by Mike Wilson
This song is all about a cool instrument your kids may be unfamiliar with. It's called a mountain, Appalachian, or lap dulcimer. It's a stringed instrument that you play on your lap, hence the name. What's cool about it is that it only has three strings to worry about, so it's pretty easy to learn and play. Well, actually there are four strings because the highest one is doubled... but you play them together. It is a "diatonic" instrument so it plays the eight tones of the major scale. The standard tuning for a dulcimer is in the key of D, and the strings are D-A-DD beginning with the string farthest from you. Sometimes it's D-A-AA but we'll concern ourselves with the most standard.
The doubled string closest to you is called the "melody" string while the others are called "drone" strings. Quick history lesson: Scottish and Irish settlers to America were among those who were responsible for what this instrument is now. It came from a "Zither" with more strings, but the early settlers reduced the number of strings because of the cost. They also liked the drone – just like bagpipes – so the dulcimer could be used for songs they liked and remembered.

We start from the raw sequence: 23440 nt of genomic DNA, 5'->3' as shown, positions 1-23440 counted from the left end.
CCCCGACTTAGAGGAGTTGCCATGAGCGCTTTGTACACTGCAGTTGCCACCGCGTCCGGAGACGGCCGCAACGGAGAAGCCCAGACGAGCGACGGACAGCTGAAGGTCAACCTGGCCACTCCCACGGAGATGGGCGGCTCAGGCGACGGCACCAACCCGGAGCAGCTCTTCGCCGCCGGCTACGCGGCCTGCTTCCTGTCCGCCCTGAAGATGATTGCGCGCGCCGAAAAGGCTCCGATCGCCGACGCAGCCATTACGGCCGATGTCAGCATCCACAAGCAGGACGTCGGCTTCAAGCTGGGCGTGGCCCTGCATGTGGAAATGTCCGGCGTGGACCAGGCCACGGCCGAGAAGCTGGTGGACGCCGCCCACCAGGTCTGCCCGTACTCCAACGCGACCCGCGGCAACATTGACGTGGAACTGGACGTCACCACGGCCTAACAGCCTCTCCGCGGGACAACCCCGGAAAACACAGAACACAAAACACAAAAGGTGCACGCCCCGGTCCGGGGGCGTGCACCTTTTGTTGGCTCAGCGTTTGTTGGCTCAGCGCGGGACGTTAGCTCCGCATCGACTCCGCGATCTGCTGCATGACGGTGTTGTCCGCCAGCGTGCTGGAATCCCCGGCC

You can play the dulcimer in a couple of different styles. If you use what's called a "noter," which is just a stick, you slide it up and down the melody string while strumming all the strings. You use a pick in your right hand, or in the old days, a feather to strum. The other way to play is to use the fingers of your left hand so you can play chords. It's a little more complicated but much more fun and rewarding in the long run.
This song is a simple unison song with a BAG recorder part. You'll hear it works like a partner song where part two is the recorder so you have verse one sung, verse two recorder, and verse three with both singers and recorders. (The recorder part is on page 55.)
The dulcimer has a beautiful sound and, if you have access, it would be a treat to bring one into the classroom so the kids can experience it firsthand. We created a mix with dulcimers only so you can hear what the instrument sounds like by itself. See page 77 for details. Note: As a special treat, Mike Wilson gives a video lesson on the dulcimer that you can share with your students. Details for accessing this are also available in the box on page 77.
Text is taken from Music K-8 magazine.